While you use a tool every day, you get more and more knowledge about it but you also have plenty of ideas to improve it. I’m using Splunk on a daily basis within many customers’ environments as well as for personal purposes. When you have a big database of events,
The idea of this Docker container came after reading the excellent Micah Hoffman’s blog post: Dark Web Report + TorGhost + EyeWitness == Goodness. Like Micah, I’m also receiving a daily file with new websites discovered on the (dark|deep) web (name it as you prefer). This service is provided by @hunchly
Excel sheets are very common files in corporate environments. It’s definitively not a security tool but it’s not rare to find useful information stored in such files. When these data must be processed for threat hunting or to collect IOC’s, it is mandatory to automate, as much as possible, the processing
I published the following diary on isc.sans.org: “Version control tools aren’t only for Developers“. When you start to work on a big project or within a team of developers, it is very useful to use a version control system. The most known are probably ’svn’ or ‘git’. For developers, such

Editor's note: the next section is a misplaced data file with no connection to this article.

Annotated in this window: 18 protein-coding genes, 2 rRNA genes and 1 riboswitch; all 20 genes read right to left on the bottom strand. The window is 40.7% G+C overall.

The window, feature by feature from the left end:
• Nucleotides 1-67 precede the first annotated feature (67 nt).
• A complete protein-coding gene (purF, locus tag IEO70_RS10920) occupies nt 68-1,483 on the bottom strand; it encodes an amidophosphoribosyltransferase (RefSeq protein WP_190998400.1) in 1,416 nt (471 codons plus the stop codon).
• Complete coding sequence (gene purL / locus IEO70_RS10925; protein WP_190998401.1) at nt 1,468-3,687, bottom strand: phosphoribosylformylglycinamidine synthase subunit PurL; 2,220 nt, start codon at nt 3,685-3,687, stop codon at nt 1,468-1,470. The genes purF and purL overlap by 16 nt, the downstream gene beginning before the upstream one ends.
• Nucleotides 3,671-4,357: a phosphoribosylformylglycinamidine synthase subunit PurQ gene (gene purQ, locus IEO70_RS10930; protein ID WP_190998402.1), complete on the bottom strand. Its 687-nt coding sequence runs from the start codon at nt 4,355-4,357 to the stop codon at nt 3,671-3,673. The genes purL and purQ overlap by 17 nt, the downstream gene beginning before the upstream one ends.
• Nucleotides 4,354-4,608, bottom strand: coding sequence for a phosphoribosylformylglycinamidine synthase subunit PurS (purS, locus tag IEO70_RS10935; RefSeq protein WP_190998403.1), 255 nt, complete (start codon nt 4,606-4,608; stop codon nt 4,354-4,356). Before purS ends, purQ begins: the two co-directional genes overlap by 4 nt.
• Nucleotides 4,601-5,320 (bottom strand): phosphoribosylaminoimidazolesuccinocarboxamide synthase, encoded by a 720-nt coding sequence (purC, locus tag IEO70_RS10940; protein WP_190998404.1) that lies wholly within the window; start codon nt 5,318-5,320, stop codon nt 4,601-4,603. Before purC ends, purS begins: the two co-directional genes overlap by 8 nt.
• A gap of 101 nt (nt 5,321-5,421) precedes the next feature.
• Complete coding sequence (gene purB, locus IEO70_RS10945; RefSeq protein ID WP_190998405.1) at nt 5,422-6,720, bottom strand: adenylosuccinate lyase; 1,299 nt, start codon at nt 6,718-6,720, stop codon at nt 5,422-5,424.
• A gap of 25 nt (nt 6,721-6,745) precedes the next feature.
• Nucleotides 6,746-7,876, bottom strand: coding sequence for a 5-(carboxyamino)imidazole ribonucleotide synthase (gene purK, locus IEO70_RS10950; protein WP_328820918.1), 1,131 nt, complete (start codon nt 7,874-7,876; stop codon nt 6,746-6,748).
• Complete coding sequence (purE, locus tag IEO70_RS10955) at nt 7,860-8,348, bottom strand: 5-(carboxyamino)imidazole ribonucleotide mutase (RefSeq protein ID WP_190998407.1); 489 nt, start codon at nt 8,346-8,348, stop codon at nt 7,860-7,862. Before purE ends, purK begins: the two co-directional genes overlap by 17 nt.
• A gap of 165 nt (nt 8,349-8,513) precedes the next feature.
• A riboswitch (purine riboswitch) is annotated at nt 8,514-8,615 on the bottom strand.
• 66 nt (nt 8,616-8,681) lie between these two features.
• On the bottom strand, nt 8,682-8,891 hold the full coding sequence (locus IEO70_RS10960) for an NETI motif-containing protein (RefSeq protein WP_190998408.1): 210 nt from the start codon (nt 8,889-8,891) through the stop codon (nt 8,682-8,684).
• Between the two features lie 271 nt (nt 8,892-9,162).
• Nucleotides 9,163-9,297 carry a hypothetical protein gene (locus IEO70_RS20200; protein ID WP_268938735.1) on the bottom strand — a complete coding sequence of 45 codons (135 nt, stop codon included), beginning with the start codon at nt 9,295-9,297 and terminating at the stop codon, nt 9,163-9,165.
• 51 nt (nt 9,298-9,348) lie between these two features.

I published the following diary on isc.sans.org: “Getting some intelligence from malspam“. Many of us are receiving a lot of malspam every day. By “malspam”, I mean spam messages that contain a malicious document. This is one of the classic infection vectors today and aggressive campaigns are started every week.
Being a volunteer for the SANS Internet Storm Center, I’m a big fan of the DShield service. I think that I’m feeding DShield with logs for eight or nine years now. In 2011, I wrote a Perl script to send my OSSEC firewall logs to DShield. This script has been
I published the following diary on isc.sans.org: “Detecting Undisclosed Vulnerabilities with Security Tools & Features“. I’m a big fan of OSSEC. This tools is an open source HIDS and log management tool. Although often considered as the “SIEM of the poor”, it integrates a lot of interesting features and is fully configurable
I published the following diary on isc.sans.org: “IOC’s: Risks of False Positive Alerts Flood Ahead“. Yesterday, I wrote a blog post which explained how to interconnect a Cuckoo sandbox and the MISP sharing platform. MISP has a nice REST API that allows you to extract useful IOC’s in different formats.
With the number of attacks that we are facing today, defenders are looking for more and more IOC’s (“Indicator of Compromise) to feed their security solutions (firewalls, IDS, …). It becomes impossible to manage all those IOC’s manually and automation is the key. There are two main problems with this
I published the following diary on isc.sans.org: “Free Software Quick Security Checklist“. Free software (open source or not) is interesting for many reasons. It can be adapted to your own needs, it can be easily integrated within complex architectures but the most important remains, of course, the price. Even if